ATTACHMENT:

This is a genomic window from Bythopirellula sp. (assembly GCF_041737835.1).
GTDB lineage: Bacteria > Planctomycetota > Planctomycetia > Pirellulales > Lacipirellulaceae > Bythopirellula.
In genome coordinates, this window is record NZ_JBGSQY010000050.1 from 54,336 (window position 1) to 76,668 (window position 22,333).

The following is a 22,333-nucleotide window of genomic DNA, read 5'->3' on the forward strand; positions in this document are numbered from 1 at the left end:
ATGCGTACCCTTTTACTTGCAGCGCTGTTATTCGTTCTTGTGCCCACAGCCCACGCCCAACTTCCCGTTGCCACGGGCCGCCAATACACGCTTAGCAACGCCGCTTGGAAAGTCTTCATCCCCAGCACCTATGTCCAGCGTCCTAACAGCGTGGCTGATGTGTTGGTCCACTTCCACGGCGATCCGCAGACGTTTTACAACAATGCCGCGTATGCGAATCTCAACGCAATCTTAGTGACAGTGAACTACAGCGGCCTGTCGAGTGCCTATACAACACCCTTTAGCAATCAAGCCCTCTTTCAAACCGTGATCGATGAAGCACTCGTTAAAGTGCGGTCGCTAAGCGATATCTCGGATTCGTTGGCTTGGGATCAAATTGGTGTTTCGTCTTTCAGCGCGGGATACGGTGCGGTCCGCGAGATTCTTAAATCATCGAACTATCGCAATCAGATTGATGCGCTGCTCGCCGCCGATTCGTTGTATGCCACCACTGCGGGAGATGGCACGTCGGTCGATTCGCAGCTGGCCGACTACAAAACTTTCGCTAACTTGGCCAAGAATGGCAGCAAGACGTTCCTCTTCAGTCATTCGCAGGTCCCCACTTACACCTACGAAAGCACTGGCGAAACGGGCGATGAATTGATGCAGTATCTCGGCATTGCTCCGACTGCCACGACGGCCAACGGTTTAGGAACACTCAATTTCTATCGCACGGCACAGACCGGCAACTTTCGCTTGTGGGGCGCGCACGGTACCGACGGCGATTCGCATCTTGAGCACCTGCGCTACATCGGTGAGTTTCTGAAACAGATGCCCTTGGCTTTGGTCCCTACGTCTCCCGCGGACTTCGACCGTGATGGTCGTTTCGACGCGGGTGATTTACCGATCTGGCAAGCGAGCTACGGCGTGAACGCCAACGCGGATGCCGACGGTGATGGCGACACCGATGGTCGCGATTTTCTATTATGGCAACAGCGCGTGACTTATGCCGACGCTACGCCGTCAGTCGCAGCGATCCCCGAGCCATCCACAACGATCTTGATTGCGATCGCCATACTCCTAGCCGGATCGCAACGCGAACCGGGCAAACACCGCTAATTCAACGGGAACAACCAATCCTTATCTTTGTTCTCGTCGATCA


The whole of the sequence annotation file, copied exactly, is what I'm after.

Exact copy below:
This is a genomic window from Bythopirellula sp. (assembly GCF_041737835.1).
GTDB lineage: Bacteria > Planctomycetota > Planctomycetia > Pirellulales > Lacipirellulaceae > Bythopirellula.
In genome coordinates, this window is record NZ_JBGSQY010000050.1 from 54,336 (window position 1) to 76,668 (window position 22,333).

The following is a 22,333-nucleotide window of genomic DNA, read 5'->3' on the forward strand; positions in this document are numbered from 1 at the left end:
ATGCGTACCCTTTTACTTGCAGCGCTGTTATTCGTTCTTGTGCCCACAGCCCACGCCCAACTTCCCGTTGCCACGGGCCGCCAATACACGCTTAGCAACGCCGCTTGGAAAGTCTTCATCCCCAGCACCTATGTCCAGCGTCCTAACAGCGTGGCTGATGTGTTGGTCCACTTCCACGGCGATCCGCAGACGTTTTACAACAATGCCGCGTATGCGAATCTCAACGCAATCTTAGTGACAGTGAACTACAGCGGCCTGTCGAGTGCCTATACAACACCCTTTAGCAATCAAGCCCTCTTTCAAACCGTGATCGATGAAGCACTCGTTAAAGTGCGGTCGCTAAGCGATATCTCGGATTCGTTGGCTTGGGATCAAATTGGTGTTTCGTCTTTCAGCGCGGGATACGGTGCGGTCCGCGAGATTCTTAAATCATCGAACTATCGCAATCAGATTGATGCGCTGCTCGCCGCCGATTCGTTGTATGCCACCACTGCGGGAGATGGCACGTCGGTCGATTCGCAGCTGGCCGACTACAAAACTTTCGCTAACTTGGCCAAGAATGGCAGCAAGACGTTCCTCTTCAGTCATTCGCAGGTCCCCACTTACACCTACGAAAGCACTGGCGAAACGGGCGATGAATTGATGCAGTATCTCGGCATTGCTCCGACTGCCACGACGGCCAACGGTTTAGGAACACTCAATTTCTATCGCACGGCACAGACCGGCAACTTTCGCTTGTGGGGCGCGCACGGTACCGACGGCGATTCGCATCTTGAGCACCTGCGCTACATCGGTGAGTTTCTGAAACAGATGCCCTTGGCTTTGGTCCCTACGTCTCCCGCGGACTTCGACCGTGATGGTCGTTTCGACGCGGGTGATTTACCGATCTGGCAAGCGAGCTACGGCGTGAACGCCAACGCGGATGCCGACGGTGATGGCGACACCGATGGTCGCGATTTTCTATTATGGCAACAGCGCGTGACTTATGCCGACGCTACGCCGTCAGTCGCAGCGATCCCCGAGCCATCCACAACGATCTTGATTGCGATCGCCATACTCCTAGCCGGATCGCAACGCGAACCGGGCAAACACCGCTAATTCAACGGGAACAACCAATCCTTATCTTTGTTCTCGTCGATCA